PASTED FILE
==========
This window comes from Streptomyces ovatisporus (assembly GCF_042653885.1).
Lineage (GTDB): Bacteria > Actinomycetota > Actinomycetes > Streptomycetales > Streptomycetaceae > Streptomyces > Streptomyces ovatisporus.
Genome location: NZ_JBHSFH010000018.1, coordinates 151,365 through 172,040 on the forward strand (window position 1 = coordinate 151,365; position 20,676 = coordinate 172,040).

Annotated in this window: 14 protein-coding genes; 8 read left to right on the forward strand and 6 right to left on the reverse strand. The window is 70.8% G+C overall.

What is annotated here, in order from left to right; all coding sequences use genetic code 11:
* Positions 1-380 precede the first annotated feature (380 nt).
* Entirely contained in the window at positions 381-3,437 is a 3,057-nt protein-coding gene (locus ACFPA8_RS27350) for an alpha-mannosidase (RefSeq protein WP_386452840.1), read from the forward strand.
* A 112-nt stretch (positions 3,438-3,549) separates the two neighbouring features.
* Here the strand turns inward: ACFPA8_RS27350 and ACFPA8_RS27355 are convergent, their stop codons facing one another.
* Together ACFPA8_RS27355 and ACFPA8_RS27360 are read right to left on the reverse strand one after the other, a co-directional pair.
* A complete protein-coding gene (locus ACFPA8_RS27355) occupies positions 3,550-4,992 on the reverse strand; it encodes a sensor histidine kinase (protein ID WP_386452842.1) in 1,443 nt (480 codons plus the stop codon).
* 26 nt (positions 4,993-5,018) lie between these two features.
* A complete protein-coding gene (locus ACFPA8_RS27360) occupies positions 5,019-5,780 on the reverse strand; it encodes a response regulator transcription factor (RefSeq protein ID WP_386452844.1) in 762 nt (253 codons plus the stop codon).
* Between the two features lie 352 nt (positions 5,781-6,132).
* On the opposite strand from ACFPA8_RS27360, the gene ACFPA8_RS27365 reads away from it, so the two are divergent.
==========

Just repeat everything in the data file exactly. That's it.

This window comes from Streptomyces ovatisporus (assembly GCF_042653885.1).
Lineage (GTDB): Bacteria > Actinomycetota > Actinomycetes > Streptomycetales > Streptomycetaceae > Streptomyces > Streptomyces ovatisporus.
Genome location: NZ_JBHSFH010000018.1, coordinates 151,365 through 172,040 on the forward strand (window position 1 = coordinate 151,365; position 20,676 = coordinate 172,040).

Annotated in this window: 14 protein-coding genes; 8 read left to right on the forward strand and 6 right to left on the reverse strand. The window is 70.8% G+C overall.

What is annotated here, in order from left to right; all coding sequences use genetic code 11:
* Positions 1-380 precede the first annotated feature (380 nt).
* Entirely contained in the window at positions 381-3,437 is a 3,057-nt protein-coding gene (locus ACFPA8_RS27350) for an alpha-mannosidase (RefSeq protein WP_386452840.1), read from the forward strand.
* A 112-nt stretch (positions 3,438-3,549) separates the two neighbouring features.
* Here the strand turns inward: ACFPA8_RS27350 and ACFPA8_RS27355 are convergent, their stop codons facing one another.
* Together ACFPA8_RS27355 and ACFPA8_RS27360 are read right to left on the reverse strand one after the other, a co-directional pair.
* A complete protein-coding gene (locus ACFPA8_RS27355) occupies positions 3,550-4,992 on the reverse strand; it encodes a sensor histidine kinase (protein ID WP_386452842.1) in 1,443 nt (480 codons plus the stop codon).
* 26 nt (positions 4,993-5,018) lie between these two features.
* A complete protein-coding gene (locus ACFPA8_RS27360) occupies positions 5,019-5,780 on the reverse strand; it encodes a response regulator transcription factor (RefSeq protein ID WP_386452844.1) in 762 nt (253 codons plus the stop codon).
* Between the two features lie 352 nt (positions 5,781-6,132).
* On the opposite strand from ACFPA8_RS27360, the gene ACFPA8_RS27365 reads away from it, so the two are divergent.